Although this wasn’t without its downsides either – I remember flying around a year after the New Zealand Comedy Gala and a woman saying to me “I loved your set” when I wasn’t on the show just to realize she mistook me for Ronny Chieng who was On the bill. I’m pretty sure I sold at least three tickets this year to people I thought I was him. I’m still waiting for them to DM me on Instagram and say ‘I love your work on The Daily Show!’

Roque's tweet about a man mistaking him for Chieng

There’s the oddly positive side of the diversity coin. As annoying as it is to feel like you’re only booked to fill a quota, at least you’re booked. Well I understand that after years and years of lack of opportunity this isn’t really a benefit, but it’s a positive nonetheless.

I’ve had many open and honest conversations with very talented white male comedian friends of mine about how the push for diversity has made it a little harder to get gigs lately when there’s already a plethora of white males Comedians gives the bill.

They all understand why and support the cause, after all someone has to bear the loss if we are to make room for everyone and right now unfortunately her. And while I can sympathize with the struggles of my white male friends, the fight for equality in this industry is far bigger than them. Plus — it’s not exactly like they stopped booking white men for comedy all together.

Perhaps the biggest benefit of the label is that it can help you find a clear audience for your work. People from underrepresented communities like the Filipino community in New Zealand are ready for comedy that speaks to them and their experiences. As long as you make something high quality that they can resonate with, they will show up. This is something I’ve learned recently in my career and has been very influential in how I approach this topic now.

I remember after a performance of my show Legal Alien I had in Wellington in 2018, a show about my migrant family. A Filipino woman came up to me and tearfully thanked me for sharing a story similar to her family’s. It was actually quite surprising since I didn’t do the show to get that reaction – it was still just a stand-up show. It was a brief but unforgettable interaction as it was the first time I really saw first hand the value of representation in my work.

The following year, I wrote a pseudo-sequel called Boy Mestizo that exposed the Philippines’ colonial trauma, and the overwhelming response from Filipino audiences served as another reminder that I could connect with audiences on another level, by mine Filipino nature highlighted on stage. Not that I want to do TED Talks out here, but it’s nice to do silly comedies that have a little bit more under the hood as well.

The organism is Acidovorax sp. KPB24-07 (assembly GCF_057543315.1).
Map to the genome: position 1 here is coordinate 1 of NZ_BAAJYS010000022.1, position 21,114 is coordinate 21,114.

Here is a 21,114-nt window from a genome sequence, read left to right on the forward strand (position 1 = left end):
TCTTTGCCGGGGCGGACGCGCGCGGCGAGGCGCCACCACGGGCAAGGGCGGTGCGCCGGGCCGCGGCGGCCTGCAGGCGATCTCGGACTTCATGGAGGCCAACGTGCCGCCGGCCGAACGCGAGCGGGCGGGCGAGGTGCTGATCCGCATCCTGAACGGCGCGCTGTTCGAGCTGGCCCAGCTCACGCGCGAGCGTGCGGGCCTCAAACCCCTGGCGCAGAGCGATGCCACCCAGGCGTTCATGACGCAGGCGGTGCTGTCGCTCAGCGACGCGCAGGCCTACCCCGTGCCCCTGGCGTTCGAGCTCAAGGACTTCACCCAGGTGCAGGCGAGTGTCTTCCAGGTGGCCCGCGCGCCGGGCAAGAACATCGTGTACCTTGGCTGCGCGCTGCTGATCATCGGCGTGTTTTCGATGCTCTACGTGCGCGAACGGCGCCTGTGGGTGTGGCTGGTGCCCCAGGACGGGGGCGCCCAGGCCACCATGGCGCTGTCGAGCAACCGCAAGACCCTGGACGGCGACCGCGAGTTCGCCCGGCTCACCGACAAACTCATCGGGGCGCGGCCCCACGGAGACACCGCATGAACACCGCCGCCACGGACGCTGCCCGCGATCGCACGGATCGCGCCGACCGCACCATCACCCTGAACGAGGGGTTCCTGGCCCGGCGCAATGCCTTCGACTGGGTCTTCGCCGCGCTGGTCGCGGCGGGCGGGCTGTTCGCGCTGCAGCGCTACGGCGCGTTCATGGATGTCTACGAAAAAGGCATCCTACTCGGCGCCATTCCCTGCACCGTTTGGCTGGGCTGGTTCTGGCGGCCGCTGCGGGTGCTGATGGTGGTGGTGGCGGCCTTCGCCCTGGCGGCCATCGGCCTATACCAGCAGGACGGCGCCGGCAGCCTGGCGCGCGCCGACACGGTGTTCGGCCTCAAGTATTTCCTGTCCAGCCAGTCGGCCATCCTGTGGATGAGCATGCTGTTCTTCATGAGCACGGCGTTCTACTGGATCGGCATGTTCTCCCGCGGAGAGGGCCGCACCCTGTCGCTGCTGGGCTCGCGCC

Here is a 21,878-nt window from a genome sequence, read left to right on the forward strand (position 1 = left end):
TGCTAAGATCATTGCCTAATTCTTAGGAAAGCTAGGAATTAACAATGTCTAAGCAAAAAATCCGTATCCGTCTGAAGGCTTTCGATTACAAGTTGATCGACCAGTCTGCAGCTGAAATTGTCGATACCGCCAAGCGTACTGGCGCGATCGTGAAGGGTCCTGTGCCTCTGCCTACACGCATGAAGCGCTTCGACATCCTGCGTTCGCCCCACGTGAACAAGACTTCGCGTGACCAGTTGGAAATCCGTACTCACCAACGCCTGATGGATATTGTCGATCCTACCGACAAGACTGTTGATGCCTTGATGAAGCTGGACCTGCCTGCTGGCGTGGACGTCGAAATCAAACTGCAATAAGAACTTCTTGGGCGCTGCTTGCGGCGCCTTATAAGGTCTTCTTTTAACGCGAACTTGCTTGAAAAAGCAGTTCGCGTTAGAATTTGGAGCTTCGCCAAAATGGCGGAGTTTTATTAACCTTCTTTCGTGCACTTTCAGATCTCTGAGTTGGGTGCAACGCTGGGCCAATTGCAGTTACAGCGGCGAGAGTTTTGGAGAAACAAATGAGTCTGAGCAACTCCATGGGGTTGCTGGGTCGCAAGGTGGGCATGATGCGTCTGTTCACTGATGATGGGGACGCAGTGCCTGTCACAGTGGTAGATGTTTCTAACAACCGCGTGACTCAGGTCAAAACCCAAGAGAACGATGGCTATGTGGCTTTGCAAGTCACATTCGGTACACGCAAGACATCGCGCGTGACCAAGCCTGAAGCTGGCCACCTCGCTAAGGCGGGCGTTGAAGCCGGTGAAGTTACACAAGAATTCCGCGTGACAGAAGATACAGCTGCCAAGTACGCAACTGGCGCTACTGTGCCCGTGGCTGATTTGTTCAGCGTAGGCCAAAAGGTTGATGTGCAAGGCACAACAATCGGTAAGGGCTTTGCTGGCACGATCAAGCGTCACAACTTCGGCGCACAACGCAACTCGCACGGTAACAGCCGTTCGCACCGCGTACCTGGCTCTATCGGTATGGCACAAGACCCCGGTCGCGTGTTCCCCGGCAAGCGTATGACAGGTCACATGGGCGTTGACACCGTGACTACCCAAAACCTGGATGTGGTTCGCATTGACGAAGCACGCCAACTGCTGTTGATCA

Where am I now with this dilemma? I’m still struggling to find that balance. But I think over a decade later I’m finally finding a way to find the funny part in my Kiwi and Filipino identity on stage. Some comedians of color don’t talk about their race or culture on stage because it’s not a priority for them or because they choose not to. And that’s okay. In fact I admire it.

Part of the beauty of comedy is that there’s no one way to do it. But for me, being a Filipino is a big part of my view of the world. I see it as a way to talk about being Filipino on stage to regain a part of me that I lost when I emigrated to New Zealand. When you start doing stand-up, you’re always taught to “write about what you know.” I know that. I no longer see it as a “label” but rather as the track I’m running on, within my own race.

And now that I’m over a decade into my career and starting my first Edinburgh Fringe, I see it as a challenge; How can I write about things that are inherent to my culture but make them unique to me? How can I continue to play with the art form of standup and push it from my lane?

I now know that as an “ethnic comedian” I don’t limit myself to speaking about specific topics, but that it’s about approaching any topic and bringing your unique worldview to it. If I want to talk about the pressure Asian parents put on their children, I can! If I want to talk about an obscure observation about hotel shampoos, I can do that too, but it just means it’s a little bit about hotel shampoos, as narrated by a Filipino Kiwi comedian suffering from anxiety and playing too much Fortnite at a 31 -year-old adult male.

And finally, to the comedians who told me it was a “hack” to talk about cultural differences in comedy; Have you ever noticed how different we are? Is not that funny. Oh, and I’m not going to stop talking about being Asian or Filipino, so I suggest you come on board.

• James Roque: Badong airs at 8:20pm at the Gilded Ballom Teviot

Released: August 5, 2022